The Daily 202: DNC chair candidates say Clinton lost because she talked too much about Trump
THE BIG IDEA:
BALTIMORE — Every leading contender to take over the Democratic National Committee believes Hillary Clinton focused too much on attacking Donald Trump at the expense of articulating an affirmative case for holding the White House. During their final showdown before the chairman’s election in Atlanta on Feb. 25, there was consensus that the party’s problems derive mainly from subpar organization and communication — not anything fundamental.
“We forgot to talk to people,” said Tom Perez, who was secretary of labor until last month and a finalist to be Clinton’s running mate last summer. “I’m a big believer in data analytics, but data analytics cannot supplant good old fashioned door knocking. … We didn’t communicate our values to people. When Donald Trump says, ‘I’m going to bring the coal jobs back,’ we know that’s a lie. But people understand that he feels their pain. And our response was: ‘Vote for us because he’s crazy.’ I’ll stipulate to that, but that’s not a message.”
Many Democratic leaders remain in a state of denial about the lessons of the election. They have been in the wilderness for only a few weeks now, and Clinton won the popular vote. The mass protests of the past four weekends and Trump’s sagging popularity have added to their overconfidence that they’ll easily win again in 2020.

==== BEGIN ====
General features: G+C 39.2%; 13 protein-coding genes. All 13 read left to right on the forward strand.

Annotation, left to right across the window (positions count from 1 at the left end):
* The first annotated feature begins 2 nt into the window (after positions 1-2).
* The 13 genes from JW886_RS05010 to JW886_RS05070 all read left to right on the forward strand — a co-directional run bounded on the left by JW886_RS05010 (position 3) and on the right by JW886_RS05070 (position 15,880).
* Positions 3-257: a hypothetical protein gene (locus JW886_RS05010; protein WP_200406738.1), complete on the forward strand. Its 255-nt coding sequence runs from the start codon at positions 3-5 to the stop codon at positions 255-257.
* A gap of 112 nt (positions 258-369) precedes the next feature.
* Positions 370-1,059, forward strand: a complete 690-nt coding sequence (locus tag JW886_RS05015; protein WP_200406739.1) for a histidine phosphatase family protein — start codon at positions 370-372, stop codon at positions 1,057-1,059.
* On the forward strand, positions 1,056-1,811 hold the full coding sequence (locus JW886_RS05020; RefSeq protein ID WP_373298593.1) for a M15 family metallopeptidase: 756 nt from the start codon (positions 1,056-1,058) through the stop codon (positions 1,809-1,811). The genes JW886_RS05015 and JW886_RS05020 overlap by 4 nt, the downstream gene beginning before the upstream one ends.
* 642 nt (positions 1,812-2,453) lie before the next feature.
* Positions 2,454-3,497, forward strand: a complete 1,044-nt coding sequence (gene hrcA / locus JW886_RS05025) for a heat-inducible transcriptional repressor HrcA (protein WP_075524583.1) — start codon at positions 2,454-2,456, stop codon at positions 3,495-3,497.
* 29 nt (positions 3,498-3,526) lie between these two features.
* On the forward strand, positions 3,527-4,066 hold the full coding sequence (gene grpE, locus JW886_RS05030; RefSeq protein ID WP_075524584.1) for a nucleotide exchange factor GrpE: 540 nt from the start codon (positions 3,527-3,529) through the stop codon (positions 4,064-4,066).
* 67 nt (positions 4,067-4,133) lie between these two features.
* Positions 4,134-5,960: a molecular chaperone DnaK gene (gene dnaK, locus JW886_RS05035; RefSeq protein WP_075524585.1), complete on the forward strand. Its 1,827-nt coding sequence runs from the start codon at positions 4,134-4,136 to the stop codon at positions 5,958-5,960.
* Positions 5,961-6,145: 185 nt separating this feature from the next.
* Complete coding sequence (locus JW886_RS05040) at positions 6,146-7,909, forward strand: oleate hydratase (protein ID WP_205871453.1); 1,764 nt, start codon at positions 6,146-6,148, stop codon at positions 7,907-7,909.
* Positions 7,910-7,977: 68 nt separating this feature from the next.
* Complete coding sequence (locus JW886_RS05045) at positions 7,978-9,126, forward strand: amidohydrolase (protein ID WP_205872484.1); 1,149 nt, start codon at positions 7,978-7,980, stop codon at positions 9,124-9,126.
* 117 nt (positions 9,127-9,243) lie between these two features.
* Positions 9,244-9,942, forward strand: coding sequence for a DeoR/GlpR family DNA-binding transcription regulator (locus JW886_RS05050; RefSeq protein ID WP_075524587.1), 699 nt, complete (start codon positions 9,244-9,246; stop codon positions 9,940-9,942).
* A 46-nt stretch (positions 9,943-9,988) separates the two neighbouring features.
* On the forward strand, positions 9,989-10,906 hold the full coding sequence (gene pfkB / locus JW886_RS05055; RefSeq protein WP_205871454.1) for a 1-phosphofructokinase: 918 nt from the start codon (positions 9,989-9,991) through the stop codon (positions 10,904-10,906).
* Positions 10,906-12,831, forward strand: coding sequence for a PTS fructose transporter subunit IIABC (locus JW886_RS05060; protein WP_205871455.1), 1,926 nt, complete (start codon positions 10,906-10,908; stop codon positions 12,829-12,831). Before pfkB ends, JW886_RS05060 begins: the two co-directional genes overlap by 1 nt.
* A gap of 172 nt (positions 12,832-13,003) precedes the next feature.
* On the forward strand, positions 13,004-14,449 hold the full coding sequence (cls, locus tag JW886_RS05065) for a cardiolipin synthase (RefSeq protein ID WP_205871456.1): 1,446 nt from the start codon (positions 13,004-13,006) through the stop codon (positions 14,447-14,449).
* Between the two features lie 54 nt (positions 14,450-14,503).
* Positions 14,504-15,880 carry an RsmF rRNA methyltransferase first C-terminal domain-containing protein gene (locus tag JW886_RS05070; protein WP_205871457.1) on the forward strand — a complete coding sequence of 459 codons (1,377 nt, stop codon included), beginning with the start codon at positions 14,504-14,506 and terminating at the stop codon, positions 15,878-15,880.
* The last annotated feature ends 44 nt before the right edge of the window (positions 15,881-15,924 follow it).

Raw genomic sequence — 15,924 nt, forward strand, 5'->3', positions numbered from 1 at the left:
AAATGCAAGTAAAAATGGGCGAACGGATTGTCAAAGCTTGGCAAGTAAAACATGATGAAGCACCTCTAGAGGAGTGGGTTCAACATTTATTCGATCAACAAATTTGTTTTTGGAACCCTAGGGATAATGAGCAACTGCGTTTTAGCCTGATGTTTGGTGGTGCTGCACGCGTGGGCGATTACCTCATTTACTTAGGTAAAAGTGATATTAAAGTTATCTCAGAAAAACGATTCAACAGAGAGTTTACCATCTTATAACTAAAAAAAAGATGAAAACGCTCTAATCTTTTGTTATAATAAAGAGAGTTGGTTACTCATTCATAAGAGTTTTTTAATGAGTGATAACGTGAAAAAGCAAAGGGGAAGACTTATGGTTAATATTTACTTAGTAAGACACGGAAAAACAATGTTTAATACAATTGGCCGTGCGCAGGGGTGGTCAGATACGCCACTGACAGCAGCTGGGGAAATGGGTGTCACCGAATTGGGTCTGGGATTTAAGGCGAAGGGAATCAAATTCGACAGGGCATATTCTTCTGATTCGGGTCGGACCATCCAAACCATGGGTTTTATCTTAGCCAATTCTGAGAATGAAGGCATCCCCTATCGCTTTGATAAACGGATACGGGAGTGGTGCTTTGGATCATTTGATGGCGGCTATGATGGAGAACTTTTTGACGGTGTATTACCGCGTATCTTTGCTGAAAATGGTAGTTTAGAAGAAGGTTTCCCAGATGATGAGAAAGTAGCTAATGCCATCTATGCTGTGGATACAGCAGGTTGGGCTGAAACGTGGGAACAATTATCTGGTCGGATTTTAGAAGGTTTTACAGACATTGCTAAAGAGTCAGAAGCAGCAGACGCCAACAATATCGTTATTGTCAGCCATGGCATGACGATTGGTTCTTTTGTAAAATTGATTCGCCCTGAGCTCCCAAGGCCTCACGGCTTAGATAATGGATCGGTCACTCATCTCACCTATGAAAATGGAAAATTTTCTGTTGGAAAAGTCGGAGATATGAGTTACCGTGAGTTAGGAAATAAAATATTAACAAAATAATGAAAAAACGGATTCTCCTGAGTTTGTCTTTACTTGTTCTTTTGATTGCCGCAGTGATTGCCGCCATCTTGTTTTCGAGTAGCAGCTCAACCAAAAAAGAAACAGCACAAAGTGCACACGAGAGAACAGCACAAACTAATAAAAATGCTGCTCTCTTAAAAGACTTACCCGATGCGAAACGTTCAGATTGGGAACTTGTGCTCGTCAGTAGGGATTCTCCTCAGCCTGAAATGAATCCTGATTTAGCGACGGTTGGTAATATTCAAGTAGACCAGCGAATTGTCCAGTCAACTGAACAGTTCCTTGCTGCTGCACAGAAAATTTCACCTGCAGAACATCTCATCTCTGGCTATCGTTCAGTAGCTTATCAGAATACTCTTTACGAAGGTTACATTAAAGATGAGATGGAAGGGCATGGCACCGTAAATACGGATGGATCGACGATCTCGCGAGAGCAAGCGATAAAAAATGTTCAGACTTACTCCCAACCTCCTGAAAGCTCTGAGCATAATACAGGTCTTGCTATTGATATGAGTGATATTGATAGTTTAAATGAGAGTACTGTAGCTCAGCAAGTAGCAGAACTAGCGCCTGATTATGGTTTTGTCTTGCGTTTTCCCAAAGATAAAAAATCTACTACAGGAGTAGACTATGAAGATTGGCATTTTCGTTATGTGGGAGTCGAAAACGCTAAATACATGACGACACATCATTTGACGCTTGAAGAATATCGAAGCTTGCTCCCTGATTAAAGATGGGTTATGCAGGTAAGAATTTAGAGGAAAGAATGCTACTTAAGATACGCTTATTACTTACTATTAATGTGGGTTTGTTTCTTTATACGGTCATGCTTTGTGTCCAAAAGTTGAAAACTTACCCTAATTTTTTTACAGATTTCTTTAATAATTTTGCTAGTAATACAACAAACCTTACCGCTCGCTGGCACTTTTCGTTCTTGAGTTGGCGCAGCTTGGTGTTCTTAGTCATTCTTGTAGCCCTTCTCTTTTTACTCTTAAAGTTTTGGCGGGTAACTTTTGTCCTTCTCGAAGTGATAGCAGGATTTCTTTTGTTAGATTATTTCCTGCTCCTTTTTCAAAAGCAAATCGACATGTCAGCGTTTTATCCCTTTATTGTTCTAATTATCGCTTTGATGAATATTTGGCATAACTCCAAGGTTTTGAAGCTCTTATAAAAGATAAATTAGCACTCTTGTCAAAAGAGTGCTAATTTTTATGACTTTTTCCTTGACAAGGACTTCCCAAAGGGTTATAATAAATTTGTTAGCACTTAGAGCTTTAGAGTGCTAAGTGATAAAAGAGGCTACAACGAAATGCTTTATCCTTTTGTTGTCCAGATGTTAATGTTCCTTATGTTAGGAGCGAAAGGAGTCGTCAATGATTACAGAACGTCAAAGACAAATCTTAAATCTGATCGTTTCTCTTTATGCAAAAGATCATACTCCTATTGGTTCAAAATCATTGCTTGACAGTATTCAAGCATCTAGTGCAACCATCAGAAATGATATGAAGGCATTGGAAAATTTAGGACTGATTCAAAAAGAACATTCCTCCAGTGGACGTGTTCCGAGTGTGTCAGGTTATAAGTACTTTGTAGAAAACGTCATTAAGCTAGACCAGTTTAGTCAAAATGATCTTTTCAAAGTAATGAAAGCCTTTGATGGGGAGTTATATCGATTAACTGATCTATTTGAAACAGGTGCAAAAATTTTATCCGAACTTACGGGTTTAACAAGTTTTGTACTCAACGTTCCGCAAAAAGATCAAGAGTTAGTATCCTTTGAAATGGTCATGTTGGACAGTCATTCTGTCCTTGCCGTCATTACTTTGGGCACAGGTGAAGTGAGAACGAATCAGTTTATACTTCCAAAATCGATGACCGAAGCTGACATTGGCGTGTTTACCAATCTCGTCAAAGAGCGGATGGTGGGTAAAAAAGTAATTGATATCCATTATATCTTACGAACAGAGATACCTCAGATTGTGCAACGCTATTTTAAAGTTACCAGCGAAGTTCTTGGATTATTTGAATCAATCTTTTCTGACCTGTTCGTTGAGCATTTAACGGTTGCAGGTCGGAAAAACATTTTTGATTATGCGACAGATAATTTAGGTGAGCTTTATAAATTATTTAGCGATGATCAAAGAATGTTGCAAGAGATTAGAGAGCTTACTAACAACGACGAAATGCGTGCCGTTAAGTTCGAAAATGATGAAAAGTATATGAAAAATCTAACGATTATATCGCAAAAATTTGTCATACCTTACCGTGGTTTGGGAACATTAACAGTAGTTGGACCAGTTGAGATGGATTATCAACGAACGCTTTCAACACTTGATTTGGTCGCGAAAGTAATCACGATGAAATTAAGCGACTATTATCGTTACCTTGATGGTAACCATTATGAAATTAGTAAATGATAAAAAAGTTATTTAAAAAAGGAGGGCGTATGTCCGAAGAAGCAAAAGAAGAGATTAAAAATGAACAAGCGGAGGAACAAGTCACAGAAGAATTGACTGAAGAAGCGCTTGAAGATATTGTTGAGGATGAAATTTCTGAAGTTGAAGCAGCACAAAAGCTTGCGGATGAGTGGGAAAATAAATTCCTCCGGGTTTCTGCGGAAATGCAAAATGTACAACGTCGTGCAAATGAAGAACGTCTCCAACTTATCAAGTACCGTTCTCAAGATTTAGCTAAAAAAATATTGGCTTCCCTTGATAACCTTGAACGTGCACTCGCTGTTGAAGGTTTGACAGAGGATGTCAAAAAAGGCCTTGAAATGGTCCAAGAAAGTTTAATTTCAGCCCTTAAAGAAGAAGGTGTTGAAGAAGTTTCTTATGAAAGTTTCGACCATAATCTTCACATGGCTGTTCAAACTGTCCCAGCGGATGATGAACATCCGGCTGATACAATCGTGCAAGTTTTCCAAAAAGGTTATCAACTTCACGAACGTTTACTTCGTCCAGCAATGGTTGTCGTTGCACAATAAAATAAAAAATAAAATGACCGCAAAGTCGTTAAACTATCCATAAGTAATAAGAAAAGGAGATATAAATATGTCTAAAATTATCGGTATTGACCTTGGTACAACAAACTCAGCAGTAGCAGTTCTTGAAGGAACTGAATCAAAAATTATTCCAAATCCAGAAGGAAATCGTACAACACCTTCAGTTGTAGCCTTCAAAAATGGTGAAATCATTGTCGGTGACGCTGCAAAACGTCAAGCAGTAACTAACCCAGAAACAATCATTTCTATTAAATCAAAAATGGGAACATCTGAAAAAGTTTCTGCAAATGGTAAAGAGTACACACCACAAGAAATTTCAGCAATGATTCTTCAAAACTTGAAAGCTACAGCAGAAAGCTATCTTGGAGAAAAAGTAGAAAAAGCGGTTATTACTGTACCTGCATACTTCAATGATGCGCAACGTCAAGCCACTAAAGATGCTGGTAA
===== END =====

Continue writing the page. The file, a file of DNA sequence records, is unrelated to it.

It was striking during a two-hour forum here in Charm City that not one of the 10 candidates for chairman suggested the party should moderate in response to last year’s losses. Indeed, there was no substantive discussion about policy at all during the Saturday evening event. It was taken as a given that all the aspirants are committed liberals. This is a stark contrast to the ideological debates that enveloped the party following similar setbacks in 2004, 1988 or 1972. It reflects the degree to which the Bernie Sanders wing is ascendant, and Blue Dogs have left the party.
Perez is seen as the front-runner, but he still does not have the votes locked up. With backing from key figures in Barack Obama’s orbit (Joe Biden) and the Clinton machine (Terry McAuliffe), he is the establishment favorite. But his progressive bona fides are sterling, from his tenure as a Montgomery County councilman to helming the Justice Department’s civil rights division. That makes it harder for Rep. Keith Ellison (D-Minn.), who jumped in first and won an early endorsement from Sanders and Chuck Schumer, to get too far to Perez’s left. That is part of the explanation for why the chairman’s race lacks much ideological tension.